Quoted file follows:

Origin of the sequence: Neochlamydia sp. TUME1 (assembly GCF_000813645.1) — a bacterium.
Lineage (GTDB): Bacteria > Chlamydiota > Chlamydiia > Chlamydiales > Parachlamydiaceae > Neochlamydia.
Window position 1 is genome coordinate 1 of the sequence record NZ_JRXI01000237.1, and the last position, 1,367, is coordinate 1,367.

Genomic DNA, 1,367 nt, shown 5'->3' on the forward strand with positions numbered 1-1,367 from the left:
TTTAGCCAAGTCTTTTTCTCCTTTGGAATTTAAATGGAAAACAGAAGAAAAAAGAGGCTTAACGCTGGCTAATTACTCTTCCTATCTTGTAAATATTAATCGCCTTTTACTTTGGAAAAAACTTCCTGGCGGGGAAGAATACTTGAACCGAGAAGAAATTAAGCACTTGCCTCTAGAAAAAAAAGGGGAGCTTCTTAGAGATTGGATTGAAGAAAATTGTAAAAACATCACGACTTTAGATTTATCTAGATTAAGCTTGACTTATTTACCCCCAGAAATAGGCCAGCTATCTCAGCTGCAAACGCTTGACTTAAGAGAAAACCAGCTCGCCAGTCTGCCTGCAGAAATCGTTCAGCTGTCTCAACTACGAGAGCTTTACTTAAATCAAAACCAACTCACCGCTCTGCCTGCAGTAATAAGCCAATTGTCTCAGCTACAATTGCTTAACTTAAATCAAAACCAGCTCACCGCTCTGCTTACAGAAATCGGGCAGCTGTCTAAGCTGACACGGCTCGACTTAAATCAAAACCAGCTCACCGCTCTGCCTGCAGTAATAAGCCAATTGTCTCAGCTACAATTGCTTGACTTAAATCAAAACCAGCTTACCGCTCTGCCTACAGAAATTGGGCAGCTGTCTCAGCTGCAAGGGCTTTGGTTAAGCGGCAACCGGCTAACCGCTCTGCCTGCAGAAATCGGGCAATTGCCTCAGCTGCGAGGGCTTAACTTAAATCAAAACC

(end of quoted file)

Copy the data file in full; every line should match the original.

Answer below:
Origin of the sequence: Neochlamydia sp. TUME1 (assembly GCF_000813645.1) — a bacterium.
Lineage (GTDB): Bacteria > Chlamydiota > Chlamydiia > Chlamydiales > Parachlamydiaceae > Neochlamydia.
Window position 1 is genome coordinate 1 of the sequence record NZ_JRXI01000237.1, and the last position, 1,367, is coordinate 1,367.

Genomic DNA, 1,367 nt, shown 5'->3' on the forward strand with positions numbered 1-1,367 from the left:
TTTAGCCAAGTCTTTTTCTCCTTTGGAATTTAAATGGAAAACAGAAGAAAAAAGAGGCTTAACGCTGGCTAATTACTCTTCCTATCTTGTAAATATTAATCGCCTTTTACTTTGGAAAAAACTTCCTGGCGGGGAAGAATACTTGAACCGAGAAGAAATTAAGCACTTGCCTCTAGAAAAAAAAGGGGAGCTTCTTAGAGATTGGATTGAAGAAAATTGTAAAAACATCACGACTTTAGATTTATCTAGATTAAGCTTGACTTATTTACCCCCAGAAATAGGCCAGCTATCTCAGCTGCAAACGCTTGACTTAAGAGAAAACCAGCTCGCCAGTCTGCCTGCAGAAATCGTTCAGCTGTCTCAACTACGAGAGCTTTACTTAAATCAAAACCAACTCACCGCTCTGCCTGCAGTAATAAGCCAATTGTCTCAGCTACAATTGCTTAACTTAAATCAAAACCAGCTCACCGCTCTGCTTACAGAAATCGGGCAGCTGTCTAAGCTGACACGGCTCGACTTAAATCAAAACCAGCTCACCGCTCTGCCTGCAGTAATAAGCCAATTGTCTCAGCTACAATTGCTTGACTTAAATCAAAACCAGCTTACCGCTCTGCCTACAGAAATTGGGCAGCTGTCTCAGCTGCAAGGGCTTTGGTTAAGCGGCAACCGGCTAACCGCTCTGCCTGCAGAAATCGGGCAATTGCCTCAGCTGCGAGGGCTTAACTTAAATCAAAACC